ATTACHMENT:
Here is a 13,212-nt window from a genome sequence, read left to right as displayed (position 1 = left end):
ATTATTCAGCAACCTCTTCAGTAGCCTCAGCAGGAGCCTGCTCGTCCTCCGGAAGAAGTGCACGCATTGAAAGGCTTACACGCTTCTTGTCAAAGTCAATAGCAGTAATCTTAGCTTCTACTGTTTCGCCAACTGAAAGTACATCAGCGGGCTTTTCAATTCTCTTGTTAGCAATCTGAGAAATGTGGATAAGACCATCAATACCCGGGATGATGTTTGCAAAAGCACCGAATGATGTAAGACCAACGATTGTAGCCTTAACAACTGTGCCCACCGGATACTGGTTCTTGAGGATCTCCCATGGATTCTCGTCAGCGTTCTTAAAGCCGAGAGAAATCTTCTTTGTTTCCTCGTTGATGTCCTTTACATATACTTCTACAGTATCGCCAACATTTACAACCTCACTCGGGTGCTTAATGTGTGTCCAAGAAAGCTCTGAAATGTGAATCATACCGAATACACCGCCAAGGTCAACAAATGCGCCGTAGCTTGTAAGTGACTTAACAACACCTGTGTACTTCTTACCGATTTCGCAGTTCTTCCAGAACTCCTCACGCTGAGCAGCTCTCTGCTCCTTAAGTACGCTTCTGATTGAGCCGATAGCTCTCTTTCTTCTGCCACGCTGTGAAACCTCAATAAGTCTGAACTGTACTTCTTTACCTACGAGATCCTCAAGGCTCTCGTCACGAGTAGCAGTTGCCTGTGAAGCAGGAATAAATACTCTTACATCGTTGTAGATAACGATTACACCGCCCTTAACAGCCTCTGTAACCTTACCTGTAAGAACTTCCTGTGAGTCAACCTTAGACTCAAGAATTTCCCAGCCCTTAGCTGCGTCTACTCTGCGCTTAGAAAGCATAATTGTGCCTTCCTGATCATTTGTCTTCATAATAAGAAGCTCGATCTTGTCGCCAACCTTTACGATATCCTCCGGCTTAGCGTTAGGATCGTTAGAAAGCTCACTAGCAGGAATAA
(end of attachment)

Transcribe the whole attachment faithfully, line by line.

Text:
Here is a 13,212-nt window from a genome sequence, read left to right as displayed (position 1 = left end):
ATTATTCAGCAACCTCTTCAGTAGCCTCAGCAGGAGCCTGCTCGTCCTCCGGAAGAAGTGCACGCATTGAAAGGCTTACACGCTTCTTGTCAAAGTCAATAGCAGTAATCTTAGCTTCTACTGTTTCGCCAACTGAAAGTACATCAGCGGGCTTTTCAATTCTCTTGTTAGCAATCTGAGAAATGTGGATAAGACCATCAATACCCGGGATGATGTTTGCAAAAGCACCGAATGATGTAAGACCAACGATTGTAGCCTTAACAACTGTGCCCACCGGATACTGGTTCTTGAGGATCTCCCATGGATTCTCGTCAGCGTTCTTAAAGCCGAGAGAAATCTTCTTTGTTTCCTCGTTGATGTCCTTTACATATACTTCTACAGTATCGCCAACATTTACAACCTCACTCGGGTGCTTAATGTGTGTCCAAGAAAGCTCTGAAATGTGAATCATACCGAATACACCGCCAAGGTCAACAAATGCGCCGTAGCTTGTAAGTGACTTAACAACACCTGTGTACTTCTTACCGATTTCGCAGTTCTTCCAGAACTCCTCACGCTGAGCAGCTCTCTGCTCCTTAAGTACGCTTCTGATTGAGCCGATAGCTCTCTTTCTTCTGCCACGCTGTGAAACCTCAATAAGTCTGAACTGTACTTCTTTACCTACGAGATCCTCAAGGCTCTCGTCACGAGTAGCAGTTGCCTGTGAAGCAGGAATAAATACTCTTACATCGTTGTAGATAACGATTACACCGCCCTTAACAGCCTCTGTAACCTTACCTGTAAGAACTTCCTGTGAGTCAACCTTAGACTCAAGAATTTCCCAGCCCTTAGCTGCGTCTACTCTGCGCTTAGAAAGCATAATTGTGCCTTCCTGATCATTTGTCTTCATAATAAGAAGCTCGATCTTGTCGCCAACCTTTACGATATCCTCCGGCTTAGCGTTAGGATCGTTAGAAAGCTCACTAGCAGGAATAA